Nutrition: 2 Tablespoons = 9g protein

How to use: Very versatile and easy to use, store in the refrigerator to keep the healthy fats fresh.

6. Whole food Soy

Benefits: Whole food, minimally processed soy products such as tempeh, tofu and edamame have a protein profile almost identical to animal protein; it is complete in all amino acids, making it an excellent protein source. Soy is extremely versatile and easy to cook with. But it doesn’t stop there, soy is also rich in phytonutrients, fiber, and heart-healthy fats. Tempeh is made from fermented soybeans, thus is most nutritious, easily digested and absorbed, and rich in probiotics. Choose organic and non-GMO if available.

Nutrition: 1/2 cup = about 15g protein, 5g fiber

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7. Nuts

Benefits: Nuts such as almonds, cashews, walnuts, pistachios, brazil, pecans, and macadamias are rich in protein along with a host of vitamins and minerals including vitamin E, magnesium, phosphorus, selenium, copper, and manganese. They are low in carbohydrates and high in heart-healthy, anti-inflammatory fats. Nuts are calorie dense so enjoy them in moderation (about a 1/4 cup a day) if looking to lose weight or maintain weight.

Fun facts: Almonds are great for weight management and muscle mass as they are high in protein and lower in fat than other nuts. And just one brazil nut provides more than 100% of the recommended intake for Selenium.

Nutrition: 1/4 cup nuts = about 6-7g protein

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8. Chia Seeds

Benefits: These tiny seeds are not only rich in protein, but loaded with fiber. They are also a great source of Omega 3 fats.

Fun Fact: Chia seeds are high in health-promoting antioxidants that also help prevent their sensitive essential fats from going rancid.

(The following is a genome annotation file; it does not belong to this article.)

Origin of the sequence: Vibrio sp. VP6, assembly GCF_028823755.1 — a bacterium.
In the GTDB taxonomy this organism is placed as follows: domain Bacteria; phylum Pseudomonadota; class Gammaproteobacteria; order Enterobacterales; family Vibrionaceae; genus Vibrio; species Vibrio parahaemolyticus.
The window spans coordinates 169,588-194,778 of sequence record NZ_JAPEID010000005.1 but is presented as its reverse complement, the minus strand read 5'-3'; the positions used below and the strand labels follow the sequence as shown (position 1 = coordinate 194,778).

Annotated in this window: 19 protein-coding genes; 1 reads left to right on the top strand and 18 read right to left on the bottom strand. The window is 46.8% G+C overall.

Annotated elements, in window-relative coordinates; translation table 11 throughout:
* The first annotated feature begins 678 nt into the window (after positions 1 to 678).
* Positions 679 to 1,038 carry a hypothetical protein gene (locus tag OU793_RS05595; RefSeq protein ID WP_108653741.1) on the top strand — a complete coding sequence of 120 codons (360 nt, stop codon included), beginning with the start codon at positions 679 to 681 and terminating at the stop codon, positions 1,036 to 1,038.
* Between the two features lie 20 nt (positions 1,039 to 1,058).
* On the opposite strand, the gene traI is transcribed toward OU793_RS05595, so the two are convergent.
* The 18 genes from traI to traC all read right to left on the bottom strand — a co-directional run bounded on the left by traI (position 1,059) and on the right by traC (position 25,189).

Nutrition: 2 Tablespoons = 4-5g protein, 11g fiber, 5g Omega 3

How to use: Chia seeds form a gel when mixed with water, making it great for puddings and desserts.

9. Other Seeds

Benefits: Like hemp and chia, seeds such as pumpkin, sunflower, flax, and sesame are rich in protein as well as healthy fats. Sesame seeds and sesame seed butter (tahini) are my favorites! I love toasted sesame seeds sprinkled over savory dishes and tahini in sauces and dressings.

Nutrition: 2 Tablespoons = about 7-9g protein

How to use:

  • Add to oatmeal, cereal, granola
  • Throw over salads and use to make dressing and spreads
  • Sprinkle over stir-fries and savory dishes
  • Add extra protein and healthy fats to your desserts and bars

10. Nutritional Yeast

Benefits: Used by many plant-based enthusiasts for its versatility and savory, cheesy flavor. Nutritional yeast is rich in protein, high in B-complex vitamins and zinc. Different from baker’s yeast, it contains no active yeast. It’s vegan, dairy-free and gluten-free, and comes in flakes or powder form.

Nutrition: 2 Tablespoons = 9g protein

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Bonus option: Greens (Broccoli, Kale, Spinach, Asparagus, Micro-greens, Sprouts)

Benefits: Loaded with fiber, potassium, folate, iron, vitamin C, and antioxidants. But these green veggies are also a healthy source of protein, making them a great nutrient dense addition to any meal.

Nutrition: 1 cup cooked or 2 cups raw = about 5g protein